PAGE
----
Health, a twice-a-week ordeal, posed its own set of unique challenges. Health class, in my day, focused on education surrounding sexually transmitted diseases, particularly HIV. The health teachers, led by a forward-thinking, highly intelligent department chair, were trying out a new curriculum. Statistics indicated that students failed to practice safe sex because they did not feel comfortable enough to ask personal questions. Therefore, they did not get the health-related information they desperately needed. The teachers in my district wanted to combat this problem by creating a classroom environment where students felt comfortable. As such, students were permitted to speak freely –- very freely.
I would inevitably be put in a class with students who relished the once-in-a-lifetime opportunity to use profanity in front of a teacher.
Classmate: So, if I stick my c*ck up some girl’s a*s, will she get pregnant?
Teacher: You’re asking about the possibility of pregnancy resulting from anal sex, correct?
Classmate: Yeah, if I do some girl up the butt --
Teacher: No, pregnancy is not a possibility. However, sexually transmitted diseases are an issue, so you should –-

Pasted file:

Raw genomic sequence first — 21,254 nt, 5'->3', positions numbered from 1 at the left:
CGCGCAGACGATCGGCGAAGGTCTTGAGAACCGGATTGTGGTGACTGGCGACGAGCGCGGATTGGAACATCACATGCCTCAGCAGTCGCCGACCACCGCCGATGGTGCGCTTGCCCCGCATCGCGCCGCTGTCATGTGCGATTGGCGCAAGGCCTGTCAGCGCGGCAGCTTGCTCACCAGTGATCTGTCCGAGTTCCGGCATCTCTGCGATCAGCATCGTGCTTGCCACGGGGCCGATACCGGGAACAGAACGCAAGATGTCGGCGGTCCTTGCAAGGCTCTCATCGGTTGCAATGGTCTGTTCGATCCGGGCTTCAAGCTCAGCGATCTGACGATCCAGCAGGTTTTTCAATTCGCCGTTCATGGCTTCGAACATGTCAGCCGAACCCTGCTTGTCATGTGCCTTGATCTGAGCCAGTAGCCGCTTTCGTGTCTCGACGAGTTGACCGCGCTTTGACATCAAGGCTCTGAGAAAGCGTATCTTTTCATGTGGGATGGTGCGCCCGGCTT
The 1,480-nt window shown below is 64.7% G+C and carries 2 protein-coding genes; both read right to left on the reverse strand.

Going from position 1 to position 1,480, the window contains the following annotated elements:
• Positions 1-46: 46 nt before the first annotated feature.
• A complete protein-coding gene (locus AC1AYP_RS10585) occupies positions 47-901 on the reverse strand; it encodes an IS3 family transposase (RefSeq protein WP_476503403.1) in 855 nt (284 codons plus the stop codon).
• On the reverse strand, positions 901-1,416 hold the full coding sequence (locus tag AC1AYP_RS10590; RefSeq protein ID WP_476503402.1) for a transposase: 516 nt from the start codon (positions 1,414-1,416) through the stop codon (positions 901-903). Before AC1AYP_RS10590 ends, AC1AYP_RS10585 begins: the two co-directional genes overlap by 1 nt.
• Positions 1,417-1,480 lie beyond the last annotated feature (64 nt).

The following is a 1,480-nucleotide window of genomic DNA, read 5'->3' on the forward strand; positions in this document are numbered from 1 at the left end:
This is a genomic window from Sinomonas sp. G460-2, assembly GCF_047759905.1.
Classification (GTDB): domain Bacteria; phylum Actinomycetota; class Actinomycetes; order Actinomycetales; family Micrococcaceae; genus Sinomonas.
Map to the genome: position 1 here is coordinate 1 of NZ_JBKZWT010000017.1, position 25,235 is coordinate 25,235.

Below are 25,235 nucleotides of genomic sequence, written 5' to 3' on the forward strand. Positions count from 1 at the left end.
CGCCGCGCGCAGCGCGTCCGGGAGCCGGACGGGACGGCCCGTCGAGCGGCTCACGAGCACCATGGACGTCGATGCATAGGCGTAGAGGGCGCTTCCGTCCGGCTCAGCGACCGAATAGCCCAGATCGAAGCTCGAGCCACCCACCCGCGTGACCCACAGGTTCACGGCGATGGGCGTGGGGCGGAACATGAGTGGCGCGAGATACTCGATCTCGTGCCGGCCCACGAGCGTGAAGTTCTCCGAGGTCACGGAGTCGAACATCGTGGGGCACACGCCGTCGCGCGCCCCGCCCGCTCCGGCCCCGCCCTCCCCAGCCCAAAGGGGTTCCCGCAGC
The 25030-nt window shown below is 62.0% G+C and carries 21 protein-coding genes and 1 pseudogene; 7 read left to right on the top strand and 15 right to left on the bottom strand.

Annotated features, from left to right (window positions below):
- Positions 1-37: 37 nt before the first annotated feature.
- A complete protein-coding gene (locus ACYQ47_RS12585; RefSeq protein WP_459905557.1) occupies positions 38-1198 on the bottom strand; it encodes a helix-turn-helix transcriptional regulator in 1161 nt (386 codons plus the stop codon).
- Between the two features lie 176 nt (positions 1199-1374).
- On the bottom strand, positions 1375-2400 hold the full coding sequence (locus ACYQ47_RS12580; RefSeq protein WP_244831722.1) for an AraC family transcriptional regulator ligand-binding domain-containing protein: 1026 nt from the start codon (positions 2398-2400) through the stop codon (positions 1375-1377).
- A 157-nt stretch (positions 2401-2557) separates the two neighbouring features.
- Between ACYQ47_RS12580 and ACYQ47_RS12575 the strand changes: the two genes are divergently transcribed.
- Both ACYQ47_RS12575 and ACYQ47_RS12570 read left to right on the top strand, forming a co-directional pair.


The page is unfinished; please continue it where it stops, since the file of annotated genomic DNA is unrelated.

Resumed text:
Classmate: So buttf*cking is bad, right?
Teacher: (Flustered) Well, yes -- but no, you have to use protection. (Pause) Now class, please turn your attention to screen. Notice there are several forms of contraception. These can also be used –- Yes, someone has another question? You, in the back, what would you like to know?
Another Classmate: You ever heard of “tossing the salad?”
This would go on for hours on end.
The Dreaded Lunch Hour
Truth be told, I didn’t enjoy lunch that much either.
I attended a large high school in suburban New Jersey. At the time, this ranch-style behemoth of a building was home to close to 3,000 students. (My guess is that it houses even more people now.)
Due to its size and reputation for rowdy students, everything – down to the slightest movement - was an exercise in crowd control. We were herded everywhere. Freedom wasn’t an option. Worst of all, every day you were forced to endure the high school equivalent of a “steel cage death match”: lunch hour in the cafeteria.